Positional Nystagmus Test

positionalsCPT Code 92542 – Positional Nystagmus Test (minimum of four positions, with recording)

Last week, I gave an example of a description used to educate physicians and health care professionals regarding several vestibular procedures. Each code is considered individually, so there is some overlap in describing patient preparation. Go to last week’s post if you want to review that portion of the description. Here is the description used for positional testing:

Prior to positional testing, the patient must be questioned regarding any back or neck issues that may put the patient at risk of injury when performing the Dix-Hallpike test, which requires taking the patient rapidly from sitting to supine with the head extended to the side and over the end of the exam table or chair. Also, the patient must undergo a short vertebral artery compression screen, during which the patient is asked to rotate their neck fully to the side, and the patient is monitored for any increase on symptoms or pathological nystagmus prior to moving them into the supine position.

Positional testing typically begins with the Dix-Hallpike test, which is performed with the head extended to one side, then repeated with the head extended to the other side. Static positional tests are typically performed in supine head center, head right and head left, and may also be performed with whole body right or left to eliminate the possible effects of neck torsion. The eyes are monitored for pathological nystagmus for 30 to 90 seconds in each position.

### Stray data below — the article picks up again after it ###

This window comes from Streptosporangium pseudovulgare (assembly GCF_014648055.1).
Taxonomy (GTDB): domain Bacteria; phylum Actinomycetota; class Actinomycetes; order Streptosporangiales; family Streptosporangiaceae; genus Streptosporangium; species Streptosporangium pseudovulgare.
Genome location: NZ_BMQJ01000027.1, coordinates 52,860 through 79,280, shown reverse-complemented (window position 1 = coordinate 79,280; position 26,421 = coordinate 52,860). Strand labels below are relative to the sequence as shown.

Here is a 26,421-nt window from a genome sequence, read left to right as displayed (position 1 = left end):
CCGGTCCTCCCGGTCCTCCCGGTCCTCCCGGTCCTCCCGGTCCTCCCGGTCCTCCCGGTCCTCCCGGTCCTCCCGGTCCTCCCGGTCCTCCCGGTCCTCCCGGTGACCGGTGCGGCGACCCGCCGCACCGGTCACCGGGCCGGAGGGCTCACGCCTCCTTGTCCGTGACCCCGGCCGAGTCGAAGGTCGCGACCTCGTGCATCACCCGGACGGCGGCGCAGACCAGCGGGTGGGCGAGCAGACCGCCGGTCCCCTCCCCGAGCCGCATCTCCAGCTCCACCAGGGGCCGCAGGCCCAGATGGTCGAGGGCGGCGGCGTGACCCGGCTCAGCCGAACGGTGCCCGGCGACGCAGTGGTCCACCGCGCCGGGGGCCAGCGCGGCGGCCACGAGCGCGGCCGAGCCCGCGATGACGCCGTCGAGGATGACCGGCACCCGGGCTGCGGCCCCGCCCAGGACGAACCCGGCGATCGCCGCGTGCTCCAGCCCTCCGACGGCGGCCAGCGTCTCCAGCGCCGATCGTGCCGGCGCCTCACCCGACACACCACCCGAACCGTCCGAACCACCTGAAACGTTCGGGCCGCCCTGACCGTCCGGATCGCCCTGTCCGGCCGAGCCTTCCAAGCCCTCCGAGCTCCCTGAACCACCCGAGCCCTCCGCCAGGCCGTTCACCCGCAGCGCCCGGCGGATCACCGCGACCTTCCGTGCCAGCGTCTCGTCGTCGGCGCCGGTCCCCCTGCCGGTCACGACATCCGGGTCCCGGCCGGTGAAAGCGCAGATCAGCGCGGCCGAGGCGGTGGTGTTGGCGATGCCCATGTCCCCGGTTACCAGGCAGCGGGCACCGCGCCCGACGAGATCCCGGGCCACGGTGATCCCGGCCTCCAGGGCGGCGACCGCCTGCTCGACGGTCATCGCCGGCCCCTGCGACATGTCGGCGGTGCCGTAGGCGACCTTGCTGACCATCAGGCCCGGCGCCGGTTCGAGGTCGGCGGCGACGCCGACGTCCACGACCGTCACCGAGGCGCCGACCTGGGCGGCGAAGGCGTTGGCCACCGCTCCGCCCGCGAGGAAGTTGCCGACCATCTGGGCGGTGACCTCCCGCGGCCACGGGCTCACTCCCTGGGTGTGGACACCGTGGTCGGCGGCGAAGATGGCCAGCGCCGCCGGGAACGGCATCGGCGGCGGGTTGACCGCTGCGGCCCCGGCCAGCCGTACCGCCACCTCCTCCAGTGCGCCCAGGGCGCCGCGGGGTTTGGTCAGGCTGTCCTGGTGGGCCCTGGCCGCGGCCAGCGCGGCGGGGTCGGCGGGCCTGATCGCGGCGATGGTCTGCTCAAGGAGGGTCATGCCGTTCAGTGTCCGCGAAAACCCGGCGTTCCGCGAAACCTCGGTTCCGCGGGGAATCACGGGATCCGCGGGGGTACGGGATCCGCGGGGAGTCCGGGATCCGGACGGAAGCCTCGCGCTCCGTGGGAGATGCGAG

The examiner must make a judgment regarding physiologic endpoint nystagmus and pathological nystagmus, must delete artifact such as eye blinks from the recorded data, and measure the slow phase velocity of any pathologic nystagmus.

Photo courtesy of Tinnitus Journal

About Alan Desmond

Dr. Alan Desmond is the director of the Balance Disorders Program at Wake Forest Baptist Health Center, and holds an adjunct assistant professor faculty position at the Wake Forest School of Medicine. In 2015, he received the Presidents Award from the American Academy of Audiology.